3. Decision makers are not the only stakeholder

Likewise, recommendations to seek ongoing engagement with policy makers fails to identify the benefits of strengthened relationships and networks spanning wider civil society movements, policy spaces and practitioners.

4. Scaring researchers away from policy engagement

The section on influencing is confusing which is hardly surprising given ongoing debates and uncertainty around the anti-advocacy clause due to be introduced in May. Just as we see the exclusion of universities’ research council grants from the clause but not government department funding (like DFID’s) the guide states that researchers should not be lobbying for specific policy or practice changes. However it goes onto to say you can make recommendations if they are based on the evidence.

Meanwhile, researchers are encouraged to engage in governmental consultations and other policy forums where we know policy actors will seek direct advice and recommendations. The guide also suggests that researchers exploit policy windows to maximise engagement. DFID admit the line between fostering discussion and influencing can be difficult to define. Confused? You should be! What we need are more incentives and training to enable social scientists to engage rigorous evidence with policy process, not unclear guidance that may put them off.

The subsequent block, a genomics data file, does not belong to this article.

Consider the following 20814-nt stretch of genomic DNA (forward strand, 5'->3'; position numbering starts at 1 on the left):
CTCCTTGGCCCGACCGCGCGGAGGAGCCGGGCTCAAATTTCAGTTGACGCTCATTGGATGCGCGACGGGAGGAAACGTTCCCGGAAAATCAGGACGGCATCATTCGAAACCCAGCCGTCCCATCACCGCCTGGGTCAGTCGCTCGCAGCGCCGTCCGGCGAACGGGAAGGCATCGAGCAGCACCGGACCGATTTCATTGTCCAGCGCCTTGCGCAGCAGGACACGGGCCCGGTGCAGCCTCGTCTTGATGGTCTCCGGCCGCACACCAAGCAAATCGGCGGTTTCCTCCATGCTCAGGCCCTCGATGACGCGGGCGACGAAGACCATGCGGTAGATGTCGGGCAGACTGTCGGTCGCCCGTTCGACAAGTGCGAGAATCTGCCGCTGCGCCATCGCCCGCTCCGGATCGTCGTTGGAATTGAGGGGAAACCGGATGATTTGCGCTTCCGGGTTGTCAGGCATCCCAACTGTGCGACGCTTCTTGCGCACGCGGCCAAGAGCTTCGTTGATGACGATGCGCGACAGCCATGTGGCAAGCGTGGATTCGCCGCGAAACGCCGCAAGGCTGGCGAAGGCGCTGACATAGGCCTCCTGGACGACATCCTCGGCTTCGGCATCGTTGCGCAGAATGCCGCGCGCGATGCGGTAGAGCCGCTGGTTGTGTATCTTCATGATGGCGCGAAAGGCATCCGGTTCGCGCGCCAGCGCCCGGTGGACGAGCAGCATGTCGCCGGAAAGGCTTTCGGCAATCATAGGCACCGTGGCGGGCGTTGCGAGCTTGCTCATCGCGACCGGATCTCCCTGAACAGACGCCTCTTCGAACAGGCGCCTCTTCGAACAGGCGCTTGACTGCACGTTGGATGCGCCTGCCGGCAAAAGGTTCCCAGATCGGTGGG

5. Development research needs Southern capacity building

External capacity building (capacity of users and intermediaries mostly) gets a mention but it comes with a warning that this is a hard thing to do. Perhaps this is indicative of the fact that DFID is currently refocusing its attention to more traditional research programmes away from this area. In a development research context so much more could and should have been included on both the building of Southern research capacity and strengthening capacity for accessing, appraising and using evidence in policy and practice.

6. Research uptake is not synonymous with research communications

Overall the guide creates the impression that research uptake is synonymous with research communications. Perhaps there needed to be more emphasis on the broader knowledge mobilisation (or ‘exchange’ if you prefer) process that includes strengthening networks, stimulating demand and building the capacity of knowledge intermediaries. Communications is really important but not the whole story.

7. We need to strengthen the links between research, policy and practice

It is good to see DFID briefly outline a range of different types of impact and not just instrumental ones on policy and practice. However the monitoring and evaluation section still feels slightly disappointing and incomplete. Having recommended a stakeholder map at the start of the programme they could have reflected on the Network Map model (pdf) that analyses the connections between the stakeholders and their attitudes to the research questions and then imagines what this map might look like at the end of the programme.

This is what is most absent from this guide – a clear message that changes to connectivity, networks, capacities and attitudes can be seen as the very valid objectives of a research programme and may be the most likely pathways to research uptake and impact.